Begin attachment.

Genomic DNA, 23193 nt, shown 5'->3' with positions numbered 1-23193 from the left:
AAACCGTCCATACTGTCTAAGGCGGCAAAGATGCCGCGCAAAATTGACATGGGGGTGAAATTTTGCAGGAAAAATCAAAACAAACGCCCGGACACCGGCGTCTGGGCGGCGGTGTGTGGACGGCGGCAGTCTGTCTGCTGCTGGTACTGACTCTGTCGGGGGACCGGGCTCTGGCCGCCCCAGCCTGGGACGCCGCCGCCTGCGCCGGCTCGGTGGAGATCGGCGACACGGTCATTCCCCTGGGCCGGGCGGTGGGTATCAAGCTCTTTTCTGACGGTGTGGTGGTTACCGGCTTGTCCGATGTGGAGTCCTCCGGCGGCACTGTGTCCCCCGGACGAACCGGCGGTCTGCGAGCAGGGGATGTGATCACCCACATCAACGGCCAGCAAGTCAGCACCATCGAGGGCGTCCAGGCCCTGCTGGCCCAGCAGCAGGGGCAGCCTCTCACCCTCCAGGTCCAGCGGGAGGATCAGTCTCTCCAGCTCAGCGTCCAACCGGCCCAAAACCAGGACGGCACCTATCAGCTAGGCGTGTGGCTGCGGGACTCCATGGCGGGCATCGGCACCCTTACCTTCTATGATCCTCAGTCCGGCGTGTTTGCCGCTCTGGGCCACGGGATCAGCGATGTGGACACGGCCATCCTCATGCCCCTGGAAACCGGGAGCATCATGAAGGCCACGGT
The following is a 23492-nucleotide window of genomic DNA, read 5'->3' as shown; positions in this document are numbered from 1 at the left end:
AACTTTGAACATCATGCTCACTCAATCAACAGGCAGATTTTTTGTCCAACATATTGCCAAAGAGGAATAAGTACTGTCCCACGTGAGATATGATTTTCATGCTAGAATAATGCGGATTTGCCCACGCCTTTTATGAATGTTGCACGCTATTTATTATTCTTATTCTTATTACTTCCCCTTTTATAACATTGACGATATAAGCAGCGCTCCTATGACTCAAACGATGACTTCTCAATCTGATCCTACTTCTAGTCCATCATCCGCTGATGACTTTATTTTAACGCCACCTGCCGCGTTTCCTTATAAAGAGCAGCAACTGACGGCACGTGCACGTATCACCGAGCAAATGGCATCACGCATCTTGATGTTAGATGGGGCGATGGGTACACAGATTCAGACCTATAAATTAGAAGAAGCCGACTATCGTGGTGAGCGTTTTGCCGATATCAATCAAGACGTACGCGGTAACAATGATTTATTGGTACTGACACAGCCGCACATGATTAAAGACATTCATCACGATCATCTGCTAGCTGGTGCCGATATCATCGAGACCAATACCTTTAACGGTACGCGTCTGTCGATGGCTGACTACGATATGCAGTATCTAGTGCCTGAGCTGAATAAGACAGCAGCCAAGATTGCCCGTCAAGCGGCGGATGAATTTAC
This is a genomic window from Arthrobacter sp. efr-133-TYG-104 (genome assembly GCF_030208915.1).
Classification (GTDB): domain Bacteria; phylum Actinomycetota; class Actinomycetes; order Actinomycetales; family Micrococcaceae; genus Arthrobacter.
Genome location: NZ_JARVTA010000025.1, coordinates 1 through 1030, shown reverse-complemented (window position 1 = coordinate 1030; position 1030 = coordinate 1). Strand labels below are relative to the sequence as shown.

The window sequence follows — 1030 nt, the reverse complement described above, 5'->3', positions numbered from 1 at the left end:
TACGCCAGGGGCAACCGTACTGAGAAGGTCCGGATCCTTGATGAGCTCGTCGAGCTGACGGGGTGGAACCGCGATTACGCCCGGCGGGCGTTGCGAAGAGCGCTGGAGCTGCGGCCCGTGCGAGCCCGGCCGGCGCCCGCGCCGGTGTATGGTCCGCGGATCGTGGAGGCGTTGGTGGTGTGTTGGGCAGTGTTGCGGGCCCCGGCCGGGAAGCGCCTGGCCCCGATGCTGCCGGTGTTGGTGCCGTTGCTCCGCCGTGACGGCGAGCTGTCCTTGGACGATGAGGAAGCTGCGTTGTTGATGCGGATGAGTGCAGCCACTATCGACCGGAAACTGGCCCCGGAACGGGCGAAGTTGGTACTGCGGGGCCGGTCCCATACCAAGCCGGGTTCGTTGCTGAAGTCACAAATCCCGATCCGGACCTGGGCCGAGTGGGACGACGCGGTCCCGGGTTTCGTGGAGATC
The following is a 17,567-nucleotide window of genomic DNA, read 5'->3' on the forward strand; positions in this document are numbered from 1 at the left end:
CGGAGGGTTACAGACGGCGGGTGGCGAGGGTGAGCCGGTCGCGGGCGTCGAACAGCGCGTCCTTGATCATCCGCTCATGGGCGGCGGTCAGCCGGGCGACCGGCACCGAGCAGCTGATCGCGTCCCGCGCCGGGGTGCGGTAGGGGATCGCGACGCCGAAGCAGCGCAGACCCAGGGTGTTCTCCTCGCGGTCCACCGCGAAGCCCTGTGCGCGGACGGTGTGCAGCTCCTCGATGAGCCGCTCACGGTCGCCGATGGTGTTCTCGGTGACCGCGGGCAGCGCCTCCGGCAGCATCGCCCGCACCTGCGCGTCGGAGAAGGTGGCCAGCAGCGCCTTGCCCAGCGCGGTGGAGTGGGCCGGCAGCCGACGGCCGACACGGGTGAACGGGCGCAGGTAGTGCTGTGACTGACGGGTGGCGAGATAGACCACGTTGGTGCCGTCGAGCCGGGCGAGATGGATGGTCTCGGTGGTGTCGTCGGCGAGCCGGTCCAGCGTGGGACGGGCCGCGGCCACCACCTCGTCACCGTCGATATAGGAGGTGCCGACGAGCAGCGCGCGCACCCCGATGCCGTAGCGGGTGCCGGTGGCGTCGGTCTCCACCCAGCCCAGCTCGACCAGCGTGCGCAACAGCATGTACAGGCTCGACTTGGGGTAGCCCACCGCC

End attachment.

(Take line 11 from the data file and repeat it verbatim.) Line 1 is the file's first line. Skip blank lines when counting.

CGGAGGGTTACAGACGGCGGGTGGCGAGGGTGAGCCGGTCGCGGGCGTCGAACAGCGCGTCCTTGATCATCCGCTCATGGGCGGCGGTCAGCCGGGCGACCGGCACCGAGCAGCTGATCGCGTCCCGCGCCGGGGTGCGGTAGGGGATCGCGACGCCGAAGCAGCGCAGACCCAGGGTGTTCTCCTCGCGGTCCACCGCGAAGCCCTGTGCGCGGACGGTGTGCAGCTCCTCGATGAGCCGCTCACGGTCGCCGATGGTGTTCTCGGTGACCGCGGGCAGCGCCTCCGGCAGCATCGCCCGCACCTGCGCGTCGGAGAAGGTGGCCAGCAGCGCCTTGCCCAGCGCGGTGGAGTGGGCCGGCAGCCGACGGCCGACACGGGTGAACGGGCGCAGGTAGTGCTGTGACTGACGGGTGGCGAGATAGACCACGTTGGTGCCGTCGAGCCGGGCGAGATGGATGGTCTCGGTGGTGTCGTCGGCGAGCCGGTCCAGCGTGGGACGGGCCGCGGCCACCACCTCGTCACCGTCGATATAGGAGGTGCCGACGAGCAGCGCGCGCACCCCGATGCCGTAGCGGGTGCCGGTGGCGTCGGTCTCCACCCAGCCCAGCTCGACCAGCGTGCGCAACAGCATGTACAGGCTCGACTTGGGGTAGCCCACCGCC